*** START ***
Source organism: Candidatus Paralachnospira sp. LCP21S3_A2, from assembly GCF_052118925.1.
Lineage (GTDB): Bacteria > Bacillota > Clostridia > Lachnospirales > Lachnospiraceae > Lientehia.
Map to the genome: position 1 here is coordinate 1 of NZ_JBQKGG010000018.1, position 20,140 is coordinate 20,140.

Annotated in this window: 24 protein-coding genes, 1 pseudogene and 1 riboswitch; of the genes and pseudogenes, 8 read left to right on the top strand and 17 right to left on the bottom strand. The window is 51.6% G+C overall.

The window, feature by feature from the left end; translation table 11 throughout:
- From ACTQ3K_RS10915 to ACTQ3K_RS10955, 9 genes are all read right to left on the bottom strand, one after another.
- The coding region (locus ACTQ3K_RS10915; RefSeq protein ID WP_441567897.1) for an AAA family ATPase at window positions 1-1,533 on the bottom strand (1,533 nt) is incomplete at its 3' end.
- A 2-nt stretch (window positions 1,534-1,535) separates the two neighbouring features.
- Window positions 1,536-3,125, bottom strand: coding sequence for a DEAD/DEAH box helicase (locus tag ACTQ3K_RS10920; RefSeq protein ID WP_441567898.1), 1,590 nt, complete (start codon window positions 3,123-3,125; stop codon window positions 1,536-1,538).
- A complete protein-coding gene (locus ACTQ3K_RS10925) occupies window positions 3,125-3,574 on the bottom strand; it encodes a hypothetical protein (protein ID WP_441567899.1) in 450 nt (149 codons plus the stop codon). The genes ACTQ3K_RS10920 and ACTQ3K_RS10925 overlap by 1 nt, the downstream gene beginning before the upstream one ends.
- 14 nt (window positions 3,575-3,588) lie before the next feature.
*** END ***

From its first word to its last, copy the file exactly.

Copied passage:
Source organism: Candidatus Paralachnospira sp. LCP21S3_A2, from assembly GCF_052118925.1.
Lineage (GTDB): Bacteria > Bacillota > Clostridia > Lachnospirales > Lachnospiraceae > Lientehia.
Map to the genome: position 1 here is coordinate 1 of NZ_JBQKGG010000018.1, position 20,140 is coordinate 20,140.

Annotated in this window: 24 protein-coding genes, 1 pseudogene and 1 riboswitch; of the genes and pseudogenes, 8 read left to right on the top strand and 17 right to left on the bottom strand. The window is 51.6% G+C overall.

The window, feature by feature from the left end; translation table 11 throughout:
- From ACTQ3K_RS10915 to ACTQ3K_RS10955, 9 genes are all read right to left on the bottom strand, one after another.
- The coding region (locus ACTQ3K_RS10915; RefSeq protein ID WP_441567897.1) for an AAA family ATPase at window positions 1-1,533 on the bottom strand (1,533 nt) is incomplete at its 3' end.
- A 2-nt stretch (window positions 1,534-1,535) separates the two neighbouring features.
- Window positions 1,536-3,125, bottom strand: coding sequence for a DEAD/DEAH box helicase (locus tag ACTQ3K_RS10920; RefSeq protein ID WP_441567898.1), 1,590 nt, complete (start codon window positions 3,123-3,125; stop codon window positions 1,536-1,538).
- A complete protein-coding gene (locus ACTQ3K_RS10925) occupies window positions 3,125-3,574 on the bottom strand; it encodes a hypothetical protein (protein ID WP_441567899.1) in 450 nt (149 codons plus the stop codon). The genes ACTQ3K_RS10920 and ACTQ3K_RS10925 overlap by 1 nt, the downstream gene beginning before the upstream one ends.
- 14 nt (window positions 3,575-3,588) lie before the next feature.